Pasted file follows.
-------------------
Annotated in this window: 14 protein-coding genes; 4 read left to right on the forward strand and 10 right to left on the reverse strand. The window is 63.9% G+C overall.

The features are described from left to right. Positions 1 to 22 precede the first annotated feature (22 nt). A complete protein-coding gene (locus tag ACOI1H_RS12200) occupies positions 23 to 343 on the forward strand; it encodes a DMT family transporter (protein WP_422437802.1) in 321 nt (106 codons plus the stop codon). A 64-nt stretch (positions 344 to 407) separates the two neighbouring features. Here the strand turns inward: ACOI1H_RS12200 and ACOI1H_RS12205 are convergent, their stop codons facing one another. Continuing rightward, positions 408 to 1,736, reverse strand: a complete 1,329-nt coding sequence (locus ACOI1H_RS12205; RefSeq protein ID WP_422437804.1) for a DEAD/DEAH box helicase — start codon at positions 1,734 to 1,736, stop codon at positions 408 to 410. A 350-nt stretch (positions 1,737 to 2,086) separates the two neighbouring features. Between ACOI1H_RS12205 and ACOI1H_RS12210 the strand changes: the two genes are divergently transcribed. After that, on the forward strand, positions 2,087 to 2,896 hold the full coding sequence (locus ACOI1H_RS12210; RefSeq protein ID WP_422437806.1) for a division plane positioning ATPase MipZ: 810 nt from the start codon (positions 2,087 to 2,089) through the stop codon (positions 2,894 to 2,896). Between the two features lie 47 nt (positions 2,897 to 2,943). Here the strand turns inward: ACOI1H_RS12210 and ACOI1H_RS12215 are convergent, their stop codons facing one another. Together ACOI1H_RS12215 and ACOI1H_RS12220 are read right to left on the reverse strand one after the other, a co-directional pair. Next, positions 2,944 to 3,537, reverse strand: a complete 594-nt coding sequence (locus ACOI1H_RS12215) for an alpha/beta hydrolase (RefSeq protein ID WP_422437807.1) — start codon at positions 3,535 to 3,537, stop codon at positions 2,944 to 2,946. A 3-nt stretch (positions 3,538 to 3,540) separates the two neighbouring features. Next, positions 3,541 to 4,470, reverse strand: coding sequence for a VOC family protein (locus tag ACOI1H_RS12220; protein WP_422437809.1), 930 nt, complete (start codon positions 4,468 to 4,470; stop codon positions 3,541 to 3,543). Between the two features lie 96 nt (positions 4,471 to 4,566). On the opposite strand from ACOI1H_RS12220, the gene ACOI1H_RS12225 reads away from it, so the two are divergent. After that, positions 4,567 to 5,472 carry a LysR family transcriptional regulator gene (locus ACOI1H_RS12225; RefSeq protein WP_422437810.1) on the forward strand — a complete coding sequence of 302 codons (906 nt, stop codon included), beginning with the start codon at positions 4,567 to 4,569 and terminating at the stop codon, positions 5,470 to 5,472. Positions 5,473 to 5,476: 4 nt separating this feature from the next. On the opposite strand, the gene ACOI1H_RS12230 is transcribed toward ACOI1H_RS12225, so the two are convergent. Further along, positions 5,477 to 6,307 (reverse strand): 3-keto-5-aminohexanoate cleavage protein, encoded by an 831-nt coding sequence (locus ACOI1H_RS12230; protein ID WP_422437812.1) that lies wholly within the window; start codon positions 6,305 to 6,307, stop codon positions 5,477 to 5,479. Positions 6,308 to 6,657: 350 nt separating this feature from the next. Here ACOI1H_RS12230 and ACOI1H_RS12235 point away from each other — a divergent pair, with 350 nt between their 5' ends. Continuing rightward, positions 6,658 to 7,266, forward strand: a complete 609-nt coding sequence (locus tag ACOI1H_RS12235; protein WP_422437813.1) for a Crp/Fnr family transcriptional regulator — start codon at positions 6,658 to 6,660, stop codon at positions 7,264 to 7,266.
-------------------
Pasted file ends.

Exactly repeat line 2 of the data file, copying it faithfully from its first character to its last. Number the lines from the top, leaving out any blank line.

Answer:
The features are described from left to right. Positions 1 to 22 precede the first annotated feature (22 nt). A complete protein-coding gene (locus tag ACOI1H_RS12200) occupies positions 23 to 343 on the forward strand; it encodes a DMT family transporter (protein WP_422437802.1) in 321 nt (106 codons plus the stop codon). A 64-nt stretch (positions 344 to 407) separates the two neighbouring features. Here the strand turns inward: ACOI1H_RS12200 and ACOI1H_RS12205 are convergent, their stop codons facing one another. Continuing rightward, positions 408 to 1,736, reverse strand: a complete 1,329-nt coding sequence (locus ACOI1H_RS12205; RefSeq protein ID WP_422437804.1) for a DEAD/DEAH box helicase — start codon at positions 1,734 to 1,736, stop codon at positions 408 to 410. A 350-nt stretch (positions 1,737 to 2,086) separates the two neighbouring features. Between ACOI1H_RS12205 and ACOI1H_RS12210 the strand changes: the two genes are divergently transcribed. After that, on the forward strand, positions 2,087 to 2,896 hold the full coding sequence (locus ACOI1H_RS12210; RefSeq protein ID WP_422437806.1) for a division plane positioning ATPase MipZ: 810 nt from the start codon (positions 2,087 to 2,089) through the stop codon (positions 2,894 to 2,896). Between the two features lie 47 nt (positions 2,897 to 2,943). Here the strand turns inward: ACOI1H_RS12210 and ACOI1H_RS12215 are convergent, their stop codons facing one another. Together ACOI1H_RS12215 and ACOI1H_RS12220 are read right to left on the reverse strand one after the other, a co-directional pair. Next, positions 2,944 to 3,537, reverse strand: a complete 594-nt coding sequence (locus ACOI1H_RS12215) for an alpha/beta hydrolase (RefSeq protein ID WP_422437807.1) — start codon at positions 3,535 to 3,537, stop codon at positions 2,944 to 2,946. A 3-nt stretch (positions 3,538 to 3,540) separates the two neighbouring features. Next, positions 3,541 to 4,470, reverse strand: coding sequence for a VOC family protein (locus tag ACOI1H_RS12220; protein WP_422437809.1), 930 nt, complete (start codon positions 4,468 to 4,470; stop codon positions 3,541 to 3,543). Between the two features lie 96 nt (positions 4,471 to 4,566). On the opposite strand from ACOI1H_RS12220, the gene ACOI1H_RS12225 reads away from it, so the two are divergent. After that, positions 4,567 to 5,472 carry a LysR family transcriptional regulator gene (locus ACOI1H_RS12225; RefSeq protein WP_422437810.1) on the forward strand — a complete coding sequence of 302 codons (906 nt, stop codon included), beginning with the start codon at positions 4,567 to 4,569 and terminating at the stop codon, positions 5,470 to 5,472. Positions 5,473 to 5,476: 4 nt separating this feature from the next. On the opposite strand, the gene ACOI1H_RS12230 is transcribed toward ACOI1H_RS12225, so the two are convergent. Further along, positions 5,477 to 6,307 (reverse strand): 3-keto-5-aminohexanoate cleavage protein, encoded by an 831-nt coding sequence (locus ACOI1H_RS12230; protein ID WP_422437812.1) that lies wholly within the window; start codon positions 6,305 to 6,307, stop codon positions 5,477 to 5,479. Positions 6,308 to 6,657: 350 nt separating this feature from the next. Here ACOI1H_RS12230 and ACOI1H_RS12235 point away from each other — a divergent pair, with 350 nt between their 5' ends. Continuing rightward, positions 6,658 to 7,266, forward strand: a complete 609-nt coding sequence (locus tag ACOI1H_RS12235; protein WP_422437813.1) for a Crp/Fnr family transcriptional regulator — start codon at positions 6,658 to 6,660, stop codon at positions 7,264 to 7,266.